Soi Cowboy

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The ViewAuckland Review

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Review byMatthew Turner11/06/2009

Three out of Five stars
Running time: 116 mins

Intriguing, beautifully shot and impressively written drama that leaves you with a lot to think about, though arthouse avoiders may be put off by the somewhat glacial pacing.

What's it all about?
The second film by British director Thomas Clay, Soi Cowboy is a low-budget drama about an overweight Danish screenwriter, (Nicolas Bro as Toby) and his Thai girlfriend, Koi (Pimwalee Thampanyasan). Initially, it seems that pregnant Koi is only using Toby and resents his advances, but it eventually becomes clear that he's rescued her from a presumably much less pleasant life as a bar prostitute.

However, just as you think you know where the film's going, it abruptly switches its attentions to Koi's brother, Cha (Petch Mekoh), who's being pressured into killing his own brother (Natee Srimanta) by a local gangster. Finally, the film ends with a bizarrely fascinating coda that recalls David Lynch's Mulholland Drive and forces you to completely rethink the film.

The Good
If you didn't know that Soi Cowboy was directed by the same man who made The Great Ecstasy of Robert Carmichael then you wouldn't guess it from the film's style or content, as the film contains none of the same sickening sexual violence or empty sensationalism. However, Clay can't resist a spot of shameless plugging and includes a scene in which Toby asks for a pirate DVD of, yes, The Great Ecstasy of Robert Carmichael.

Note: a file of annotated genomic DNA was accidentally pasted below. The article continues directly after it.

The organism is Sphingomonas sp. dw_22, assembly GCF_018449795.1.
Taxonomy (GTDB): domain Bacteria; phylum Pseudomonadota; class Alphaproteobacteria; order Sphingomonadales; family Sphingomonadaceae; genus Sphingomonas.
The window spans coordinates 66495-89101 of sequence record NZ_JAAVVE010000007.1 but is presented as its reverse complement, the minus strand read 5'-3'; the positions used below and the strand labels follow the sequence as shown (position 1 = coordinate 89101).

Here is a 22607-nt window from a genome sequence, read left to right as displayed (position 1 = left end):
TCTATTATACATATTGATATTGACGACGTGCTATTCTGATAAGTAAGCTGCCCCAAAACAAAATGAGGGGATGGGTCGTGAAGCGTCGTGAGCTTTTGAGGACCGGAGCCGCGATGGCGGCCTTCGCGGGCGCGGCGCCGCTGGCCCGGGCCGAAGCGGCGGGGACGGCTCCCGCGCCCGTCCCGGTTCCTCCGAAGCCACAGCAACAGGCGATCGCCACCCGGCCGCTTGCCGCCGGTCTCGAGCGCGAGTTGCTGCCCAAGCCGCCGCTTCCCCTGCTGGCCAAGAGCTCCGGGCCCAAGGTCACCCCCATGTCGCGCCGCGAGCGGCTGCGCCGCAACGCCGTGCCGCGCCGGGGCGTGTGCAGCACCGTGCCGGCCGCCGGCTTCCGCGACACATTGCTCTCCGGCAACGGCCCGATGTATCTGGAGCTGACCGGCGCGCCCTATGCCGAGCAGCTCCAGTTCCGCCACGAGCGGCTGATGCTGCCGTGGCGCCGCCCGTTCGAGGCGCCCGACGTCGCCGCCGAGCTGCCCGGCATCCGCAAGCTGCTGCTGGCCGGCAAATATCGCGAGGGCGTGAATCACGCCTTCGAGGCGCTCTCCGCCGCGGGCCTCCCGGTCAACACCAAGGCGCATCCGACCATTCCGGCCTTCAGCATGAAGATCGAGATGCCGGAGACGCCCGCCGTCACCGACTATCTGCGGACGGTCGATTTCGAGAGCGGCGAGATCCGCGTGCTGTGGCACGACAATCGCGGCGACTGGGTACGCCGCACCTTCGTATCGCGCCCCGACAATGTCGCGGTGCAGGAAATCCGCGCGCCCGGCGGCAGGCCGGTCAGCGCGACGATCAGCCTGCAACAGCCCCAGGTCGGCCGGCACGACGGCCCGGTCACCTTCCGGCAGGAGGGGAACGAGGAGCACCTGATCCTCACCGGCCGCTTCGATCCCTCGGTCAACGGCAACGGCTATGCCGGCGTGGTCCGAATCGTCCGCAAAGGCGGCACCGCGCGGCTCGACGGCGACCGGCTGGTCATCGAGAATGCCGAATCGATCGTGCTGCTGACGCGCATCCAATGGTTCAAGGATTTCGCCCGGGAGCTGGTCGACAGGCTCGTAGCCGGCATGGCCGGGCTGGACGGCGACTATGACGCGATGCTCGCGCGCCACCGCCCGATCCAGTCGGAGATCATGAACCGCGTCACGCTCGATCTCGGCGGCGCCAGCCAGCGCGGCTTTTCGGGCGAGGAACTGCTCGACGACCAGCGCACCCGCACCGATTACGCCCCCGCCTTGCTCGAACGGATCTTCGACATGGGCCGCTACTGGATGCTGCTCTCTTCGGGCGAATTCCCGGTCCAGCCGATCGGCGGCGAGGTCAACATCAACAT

Bro and Thampanyasan are both excellent, conveying everything we need to know about their relationship through a series of tiny gestures. In this respect, the sparse script is utterly believable – these people have literally nothing to say to each other and yet their relationship is oddly involving.

The Bad
The film is superbly shot throughout and contains some oddly beautiful moments, such as Toby watching a gardener spray the apartment grounds. However, the frequently glacial pacing means that this is also the kind of film where you spend five minutes watching an old woman inch her way along a corridor with a Zimmer frame for no reason whatsoever.

Worth seeing?
Soi Cowboy is an impressively directed, weirdly fascinating little film that's worth seeking out.

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Soi Cowboy
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Content updated: 22/01/2020 05:45

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